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More Confusion Over Secure Communities: Did NY Make a Special Deal with Washington?

Guest blogger: Catalina Jaramillo from Feet in 2 Worlds

Immigrant advocates are increasingly worried about New York’s participation in the controversial fingerprint-sharing program Secure Communities.

Chung-Wha Hong, executive director of the New York Immigration Coalition said that 79% of the people placed in detention facilities or deported under Secure Communities were convicted of minor crimes or had no charges filed against them at all.

“We are fine with violent criminals being deported,” said Hong. “That is not the problem. This program is supposed to do that.” But she said that’s not what’s happening. “The vast majority of people who are caught in this program are innocent, have no criminal background, or have minor violations where people do not deserve to get deported.”

The New York State Division of Criminal Justices Services and Governor David Paterson assert that New York has a special agreement with the Department of Homeland Security regarding Secure Communities. In an interview with Telemundo47, Governor Paterson said that local jurisdictions within the state can choose whether or not to participate in the program, which would automatically transfer the fingerprints of anyone arrested by local law enforcement to a Department of Homeland Security database to check the person’s immigration status.

This program that the Federal Government asked us to be a part of, in which municipalities have a choice of whether or not they can opt in or not — which is what New York State was able to receive as opposed to other states — guarantees that this is only high level security threats whose information will be transferred.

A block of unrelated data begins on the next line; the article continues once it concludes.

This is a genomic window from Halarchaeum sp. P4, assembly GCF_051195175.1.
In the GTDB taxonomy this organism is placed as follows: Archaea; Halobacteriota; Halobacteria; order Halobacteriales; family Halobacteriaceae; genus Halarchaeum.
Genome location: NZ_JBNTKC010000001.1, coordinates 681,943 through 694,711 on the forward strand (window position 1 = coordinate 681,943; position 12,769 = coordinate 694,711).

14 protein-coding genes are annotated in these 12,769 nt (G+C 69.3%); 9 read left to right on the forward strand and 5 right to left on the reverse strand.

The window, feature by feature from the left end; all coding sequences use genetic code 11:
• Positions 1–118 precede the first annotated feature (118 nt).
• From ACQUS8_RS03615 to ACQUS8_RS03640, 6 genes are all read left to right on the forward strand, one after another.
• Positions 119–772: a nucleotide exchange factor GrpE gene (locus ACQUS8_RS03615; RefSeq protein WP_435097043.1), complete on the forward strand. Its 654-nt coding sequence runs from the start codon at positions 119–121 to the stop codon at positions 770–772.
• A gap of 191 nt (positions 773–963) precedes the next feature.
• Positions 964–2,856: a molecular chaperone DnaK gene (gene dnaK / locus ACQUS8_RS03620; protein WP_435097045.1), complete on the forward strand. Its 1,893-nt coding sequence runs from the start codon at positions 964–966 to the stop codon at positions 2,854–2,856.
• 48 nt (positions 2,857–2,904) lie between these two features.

Yet, Secretary of Homeland Security Janet Napolitano said on October 6 that the program was not optional.

On the other hand, John M. Caher, director of public information for the Division of Criminal Justice Services (DCJS), told El Diario that there was “a pledge made to this state by the Department of Homeland Security” that no community in New York will be forced to activate Secure Communities.  However, Caher said this is not discussed in the Memorandum of Agreement between New York and Immigration and Customs Enforcement (ICE). That document was signed by the Acting Commissioner of DCJS Sean Byrne.
Asked about other jurisdictions such as San Francisco and Santa Clara, California and Arlington, Virginia, who are trying to opt out unsuccessfully, Caher said he was not aware if those states received such a condition, so he was not sure if their experiences were relevant.

Ángela Fernández, executive director of the Northern Manhattan Coalition for Immigrant Rights and a strong critic of Secure Communities, said she hasn’t been able to confirm that New York State has a special deal with DHS.